The Unicorn

The horn is not what makes the unicorn.
Certainly, it embodies magic and can mend
the most dire injury, but the unicorn

is more than that. It is poetry personified:
the flex of muscles beneath a skin of white,
that silky billow of mane and the lash

of a lion's tufted tail, that grace of motion
like the ripples of a pond or the shift
of clouds in the sky. If you seek magic

don't look to the horn, but the hooves,
how they shuffle and dance and how they
can stand on any ground and make it theirs

through a force of presence.
Magic is a unicorn in the forest, like a general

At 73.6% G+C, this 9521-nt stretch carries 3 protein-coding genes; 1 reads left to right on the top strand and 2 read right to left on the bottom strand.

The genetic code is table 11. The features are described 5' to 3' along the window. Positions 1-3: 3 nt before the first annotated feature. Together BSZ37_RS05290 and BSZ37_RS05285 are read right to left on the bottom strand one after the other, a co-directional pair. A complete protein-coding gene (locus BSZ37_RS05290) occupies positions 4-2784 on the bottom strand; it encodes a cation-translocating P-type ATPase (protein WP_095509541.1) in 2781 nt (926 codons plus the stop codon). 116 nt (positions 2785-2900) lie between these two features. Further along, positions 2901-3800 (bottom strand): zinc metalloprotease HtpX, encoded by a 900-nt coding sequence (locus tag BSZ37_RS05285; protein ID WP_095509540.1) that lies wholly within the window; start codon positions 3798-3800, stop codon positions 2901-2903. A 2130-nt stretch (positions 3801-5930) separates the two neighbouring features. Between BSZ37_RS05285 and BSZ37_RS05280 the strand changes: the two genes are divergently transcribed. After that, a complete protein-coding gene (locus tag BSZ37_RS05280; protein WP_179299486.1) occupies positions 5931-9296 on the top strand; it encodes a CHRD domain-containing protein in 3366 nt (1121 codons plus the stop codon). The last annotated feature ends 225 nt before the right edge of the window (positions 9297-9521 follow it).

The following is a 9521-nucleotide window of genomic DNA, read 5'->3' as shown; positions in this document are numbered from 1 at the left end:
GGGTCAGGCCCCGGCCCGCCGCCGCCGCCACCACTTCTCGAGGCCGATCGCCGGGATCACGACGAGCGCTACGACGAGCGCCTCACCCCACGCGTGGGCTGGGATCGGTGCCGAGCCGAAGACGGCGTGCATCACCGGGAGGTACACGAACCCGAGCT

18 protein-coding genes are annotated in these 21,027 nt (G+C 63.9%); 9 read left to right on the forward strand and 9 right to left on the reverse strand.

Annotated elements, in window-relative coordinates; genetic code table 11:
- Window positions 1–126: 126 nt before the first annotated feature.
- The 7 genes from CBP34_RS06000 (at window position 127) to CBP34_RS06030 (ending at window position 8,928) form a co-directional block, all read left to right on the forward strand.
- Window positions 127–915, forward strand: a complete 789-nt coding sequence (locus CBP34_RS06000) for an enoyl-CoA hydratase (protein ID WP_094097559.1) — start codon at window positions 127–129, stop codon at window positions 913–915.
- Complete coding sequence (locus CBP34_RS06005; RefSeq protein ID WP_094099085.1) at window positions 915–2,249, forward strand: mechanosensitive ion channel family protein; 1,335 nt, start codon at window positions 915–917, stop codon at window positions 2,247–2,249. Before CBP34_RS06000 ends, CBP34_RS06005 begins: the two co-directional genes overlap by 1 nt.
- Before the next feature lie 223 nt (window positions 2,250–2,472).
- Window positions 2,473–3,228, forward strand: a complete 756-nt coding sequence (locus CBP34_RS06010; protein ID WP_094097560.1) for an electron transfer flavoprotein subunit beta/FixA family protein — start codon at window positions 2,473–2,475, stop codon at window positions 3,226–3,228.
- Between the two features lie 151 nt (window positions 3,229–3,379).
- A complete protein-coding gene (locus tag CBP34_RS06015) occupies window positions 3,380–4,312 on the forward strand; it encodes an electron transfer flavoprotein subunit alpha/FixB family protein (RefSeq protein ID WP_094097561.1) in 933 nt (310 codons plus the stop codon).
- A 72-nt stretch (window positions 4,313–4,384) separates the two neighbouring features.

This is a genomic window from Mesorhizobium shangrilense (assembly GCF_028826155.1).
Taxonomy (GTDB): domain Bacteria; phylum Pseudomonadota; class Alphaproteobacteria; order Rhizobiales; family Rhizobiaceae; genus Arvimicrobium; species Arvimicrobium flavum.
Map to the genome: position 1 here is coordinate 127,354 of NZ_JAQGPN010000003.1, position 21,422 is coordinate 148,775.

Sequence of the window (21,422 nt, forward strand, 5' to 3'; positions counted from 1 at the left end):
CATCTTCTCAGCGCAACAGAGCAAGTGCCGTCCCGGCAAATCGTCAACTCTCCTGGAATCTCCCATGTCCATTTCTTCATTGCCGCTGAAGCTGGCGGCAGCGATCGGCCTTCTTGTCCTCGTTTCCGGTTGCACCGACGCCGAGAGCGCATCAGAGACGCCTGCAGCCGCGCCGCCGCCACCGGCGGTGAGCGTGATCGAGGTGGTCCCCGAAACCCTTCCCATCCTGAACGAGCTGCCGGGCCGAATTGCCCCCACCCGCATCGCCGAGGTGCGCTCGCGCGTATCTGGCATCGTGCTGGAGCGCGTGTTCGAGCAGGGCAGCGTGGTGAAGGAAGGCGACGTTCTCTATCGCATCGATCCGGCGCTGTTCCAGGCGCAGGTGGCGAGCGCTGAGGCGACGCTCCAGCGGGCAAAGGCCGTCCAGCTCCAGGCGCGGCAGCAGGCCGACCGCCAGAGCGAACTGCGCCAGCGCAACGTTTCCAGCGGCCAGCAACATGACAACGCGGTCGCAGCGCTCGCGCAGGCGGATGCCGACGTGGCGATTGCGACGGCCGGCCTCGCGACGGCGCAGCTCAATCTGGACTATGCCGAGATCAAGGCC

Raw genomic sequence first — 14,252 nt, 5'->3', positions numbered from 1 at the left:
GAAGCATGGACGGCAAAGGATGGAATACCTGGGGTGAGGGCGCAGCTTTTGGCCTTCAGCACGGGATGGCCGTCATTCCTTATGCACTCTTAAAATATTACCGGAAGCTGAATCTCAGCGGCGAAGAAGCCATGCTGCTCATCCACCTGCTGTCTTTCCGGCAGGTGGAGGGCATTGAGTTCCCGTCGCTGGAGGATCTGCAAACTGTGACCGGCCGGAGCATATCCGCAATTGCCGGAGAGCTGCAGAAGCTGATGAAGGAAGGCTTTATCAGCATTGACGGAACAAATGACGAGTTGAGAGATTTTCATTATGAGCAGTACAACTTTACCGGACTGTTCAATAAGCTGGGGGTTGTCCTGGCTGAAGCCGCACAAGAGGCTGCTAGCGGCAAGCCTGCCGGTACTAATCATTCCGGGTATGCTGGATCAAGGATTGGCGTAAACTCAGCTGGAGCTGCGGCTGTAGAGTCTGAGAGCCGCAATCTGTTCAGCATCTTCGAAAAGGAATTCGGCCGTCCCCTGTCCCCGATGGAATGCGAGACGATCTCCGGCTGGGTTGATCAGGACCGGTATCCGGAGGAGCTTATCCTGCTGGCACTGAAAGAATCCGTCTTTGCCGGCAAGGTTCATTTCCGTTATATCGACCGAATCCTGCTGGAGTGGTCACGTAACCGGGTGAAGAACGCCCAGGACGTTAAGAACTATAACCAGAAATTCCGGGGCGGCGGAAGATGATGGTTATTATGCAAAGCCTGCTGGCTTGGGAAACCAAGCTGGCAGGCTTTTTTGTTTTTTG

commanding the loyalties of twenty-thousand strong

by the boom of voice and a nod of head.
Look into those eyes, such dark depths
and it matters not if the skin is piebald or chestnut,

a Shetland or Clydesdale. The soul of a unicorn
is that stare as steady as the full moon
gazing upon the world and owning it whole.









Beth Cato's poetry can be found in The Christian Science Monitor, MindFlights, Every Day Poets, and on various pieces of paper crammed into her purse. She lives in Arizona, but is from Hanford, California. Her website is: www.bethcato.com.


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